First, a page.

The recovery in the Bahamas after Dorian is moving forward as Convoy of Hope and USAID help farmers grow more to decrease their dependence on imports. Experienced farmers and novice planters alike are finding renewed purpose through Convoy of Hope. Because of Convoy’s partnership with USAID’s Farmer to Farmer program, generational change is occurring in the prolonged aftermath of Hurricane Dorian.
“When I think back to growing up on the island, this is all we had to fall back on — farming and fishing,” said a resident farmer in the Bahamas. “Now, since Dorian and the pandemic, it seems like things have gone haywire.”
The Struggle After Dorian
Convoy was in the Bahamas soon after Dorian — a slow-moving, Category 5 hurricane — demolished the island chain. The response was multi-faceted and intentional. Teams provided anything from emergency food and water, to furniture and building supplies.
“We’re committed to staying until the job is done,” said Convoy of Hope President Hal Donaldson.
Recovery isn’t predictable, though. In an economy dependent on tourism, Dorian’s wrath meant the main source of income was on hold. Hopes were that, within a year, infrastructure would heal enough to host cruise ships and vacationers.
Then COVID-19 hit.
Quarantine forced everyone inside, and there was still no source of income. It became clear to many that being dependent on one industry wasn’t sustainable. “If containers don’t show up on the islands every 48 hours, grocery store shelves would be empty,” said Alyssa Killingsworth, Convoy of Hope’s Partner Relations Manager.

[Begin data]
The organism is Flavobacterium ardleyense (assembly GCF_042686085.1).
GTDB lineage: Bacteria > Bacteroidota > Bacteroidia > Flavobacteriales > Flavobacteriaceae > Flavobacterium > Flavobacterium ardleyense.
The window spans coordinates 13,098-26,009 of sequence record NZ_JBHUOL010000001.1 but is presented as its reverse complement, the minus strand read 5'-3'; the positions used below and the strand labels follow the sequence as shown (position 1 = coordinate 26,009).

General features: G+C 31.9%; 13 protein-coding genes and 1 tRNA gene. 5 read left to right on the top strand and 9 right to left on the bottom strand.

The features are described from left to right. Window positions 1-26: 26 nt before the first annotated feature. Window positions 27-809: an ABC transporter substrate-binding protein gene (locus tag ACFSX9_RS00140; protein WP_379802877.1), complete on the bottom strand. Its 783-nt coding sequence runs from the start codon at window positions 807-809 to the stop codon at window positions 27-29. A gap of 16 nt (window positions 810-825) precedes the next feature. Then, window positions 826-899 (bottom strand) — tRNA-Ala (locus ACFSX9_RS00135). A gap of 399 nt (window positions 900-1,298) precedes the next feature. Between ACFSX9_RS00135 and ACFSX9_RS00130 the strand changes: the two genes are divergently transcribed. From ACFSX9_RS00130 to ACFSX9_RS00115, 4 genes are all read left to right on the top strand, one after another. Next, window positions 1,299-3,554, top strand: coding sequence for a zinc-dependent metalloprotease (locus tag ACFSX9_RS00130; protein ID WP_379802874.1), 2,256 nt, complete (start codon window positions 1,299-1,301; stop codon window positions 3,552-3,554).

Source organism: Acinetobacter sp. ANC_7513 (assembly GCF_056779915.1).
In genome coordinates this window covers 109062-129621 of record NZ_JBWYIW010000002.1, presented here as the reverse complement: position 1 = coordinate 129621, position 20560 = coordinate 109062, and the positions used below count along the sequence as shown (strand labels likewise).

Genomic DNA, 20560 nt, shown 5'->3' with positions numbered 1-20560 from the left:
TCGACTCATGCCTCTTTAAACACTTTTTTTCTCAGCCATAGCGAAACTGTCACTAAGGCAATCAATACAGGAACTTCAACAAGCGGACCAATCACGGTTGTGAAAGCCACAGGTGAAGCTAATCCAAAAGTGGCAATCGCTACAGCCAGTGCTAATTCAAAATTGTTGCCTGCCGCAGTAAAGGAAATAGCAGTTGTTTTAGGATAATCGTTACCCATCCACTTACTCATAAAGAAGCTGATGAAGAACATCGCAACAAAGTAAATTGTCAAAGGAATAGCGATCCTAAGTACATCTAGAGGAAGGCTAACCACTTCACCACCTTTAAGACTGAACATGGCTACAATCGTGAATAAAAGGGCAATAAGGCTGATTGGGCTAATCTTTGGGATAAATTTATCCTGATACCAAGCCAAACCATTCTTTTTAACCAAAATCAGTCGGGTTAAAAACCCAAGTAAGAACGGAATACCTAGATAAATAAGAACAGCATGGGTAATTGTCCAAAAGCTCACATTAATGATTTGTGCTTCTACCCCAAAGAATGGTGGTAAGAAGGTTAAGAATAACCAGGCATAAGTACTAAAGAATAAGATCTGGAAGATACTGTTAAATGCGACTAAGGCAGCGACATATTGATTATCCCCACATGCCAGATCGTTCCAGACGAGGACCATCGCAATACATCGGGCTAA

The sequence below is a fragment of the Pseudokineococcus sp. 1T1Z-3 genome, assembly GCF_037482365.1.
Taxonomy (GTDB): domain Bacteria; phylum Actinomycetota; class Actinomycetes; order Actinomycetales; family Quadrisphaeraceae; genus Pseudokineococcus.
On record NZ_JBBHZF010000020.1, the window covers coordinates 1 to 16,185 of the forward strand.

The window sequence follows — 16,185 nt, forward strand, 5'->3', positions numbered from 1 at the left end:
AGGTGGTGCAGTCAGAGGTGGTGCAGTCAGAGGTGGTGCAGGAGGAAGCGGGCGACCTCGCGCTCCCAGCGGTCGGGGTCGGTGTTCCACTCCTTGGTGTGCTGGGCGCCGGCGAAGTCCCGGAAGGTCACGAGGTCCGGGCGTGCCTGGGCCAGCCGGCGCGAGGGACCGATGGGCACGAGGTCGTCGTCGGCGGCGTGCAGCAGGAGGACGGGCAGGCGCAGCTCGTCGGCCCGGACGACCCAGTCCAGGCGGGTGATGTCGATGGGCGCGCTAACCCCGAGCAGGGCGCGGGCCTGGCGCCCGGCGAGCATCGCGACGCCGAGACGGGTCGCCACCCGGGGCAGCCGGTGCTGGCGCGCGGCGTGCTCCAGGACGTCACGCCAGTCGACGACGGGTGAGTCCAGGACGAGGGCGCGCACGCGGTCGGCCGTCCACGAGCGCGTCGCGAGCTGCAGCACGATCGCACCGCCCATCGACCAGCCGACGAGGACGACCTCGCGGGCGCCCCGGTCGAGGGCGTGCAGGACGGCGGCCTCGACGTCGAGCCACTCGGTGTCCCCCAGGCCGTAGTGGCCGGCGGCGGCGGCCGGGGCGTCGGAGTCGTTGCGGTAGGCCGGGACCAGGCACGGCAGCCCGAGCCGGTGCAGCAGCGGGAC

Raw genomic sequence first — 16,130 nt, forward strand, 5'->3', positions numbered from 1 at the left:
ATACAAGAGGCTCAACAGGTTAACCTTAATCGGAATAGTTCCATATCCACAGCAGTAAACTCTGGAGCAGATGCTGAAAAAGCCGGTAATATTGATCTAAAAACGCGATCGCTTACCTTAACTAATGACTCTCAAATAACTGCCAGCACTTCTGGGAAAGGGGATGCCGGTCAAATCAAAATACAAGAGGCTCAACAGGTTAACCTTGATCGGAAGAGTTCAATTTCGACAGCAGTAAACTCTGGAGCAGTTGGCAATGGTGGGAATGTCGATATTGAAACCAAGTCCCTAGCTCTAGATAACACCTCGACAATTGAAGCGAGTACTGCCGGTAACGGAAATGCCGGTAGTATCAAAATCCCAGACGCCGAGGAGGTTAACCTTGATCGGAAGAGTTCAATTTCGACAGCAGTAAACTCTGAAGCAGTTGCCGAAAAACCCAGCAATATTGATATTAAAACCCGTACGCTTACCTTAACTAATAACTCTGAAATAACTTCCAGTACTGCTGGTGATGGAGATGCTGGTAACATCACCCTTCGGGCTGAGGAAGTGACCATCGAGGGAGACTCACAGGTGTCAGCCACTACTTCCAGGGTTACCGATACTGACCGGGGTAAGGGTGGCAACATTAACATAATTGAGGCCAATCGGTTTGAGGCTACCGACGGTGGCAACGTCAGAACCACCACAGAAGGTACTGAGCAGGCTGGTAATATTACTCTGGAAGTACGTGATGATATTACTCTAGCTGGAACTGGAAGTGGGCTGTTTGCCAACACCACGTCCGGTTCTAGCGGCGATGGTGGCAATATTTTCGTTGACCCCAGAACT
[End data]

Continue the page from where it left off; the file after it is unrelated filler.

Working Together, Convoy & USAID Help Farmers
Many Bahamians realized the need to become more independent and decided to try farming and agriculture. But again, they ran into barriers. The soil of the Bahamas is poor quality for raising crops. Many were losing hope that anything could actually happen to improve their futures.
But transformation is possible in even the most difficult circumstances.
Partnering with USAID’s Farmer to Farmer grant program, the University of Missouri Agriculture Extension, and others, Convoy of Hope is helping farmers by empowering them with knowledge.
“You’ve got people that are reflecting on, ‘Well, can we become more self-reliant in terms of food production?’” said Matt Herring, University of Missouri Extension Regional Director of East Central Region and Former Field Specialist in Agronomy. “And I think there’s a hunger there. There’s an interest. There’s a drive to gain knowledge to start using the resources that they have to start producing their own food.”
Matt was one of the first agronomy specialists to train farmers in the Bahamas. He and other experts are sharing knowledge on how to increase soil quality. Farmers are also learning which crops are best for their environment and how to market their produce. There are sessions for beginners with small-scale, home gardens, and for experienced farmers.
Convoy of Hope is the only organization that offers this kind of training in the entire island chain. In the first week, between 300 and 400 farmers attended.
“Not only are they learning from us, but they’re learning from each other,” said Debi Kelly, Field Specialist in Horticulture at University of Missouri Extension. “They have to learn to lean into each other, and I saw that start to happen.”
Long-term recovery requires long-term solutions. This means that these agricultural trainings will continue into early 2023. And as the results of hard work begin to grow, Convoy of Hope remains committed to helping farmers flourish.
Convoy of Hope hosted a Community Event over the weekend that uplifted spirits and filled backpacks in San Jose 🎒✏️ Seventeen local churches and 30 organizations (like @NBCF and @SalArmyPGH) helped serve 3,200 people with the essentials they need. (http://h.ope.is/3dz8wWa)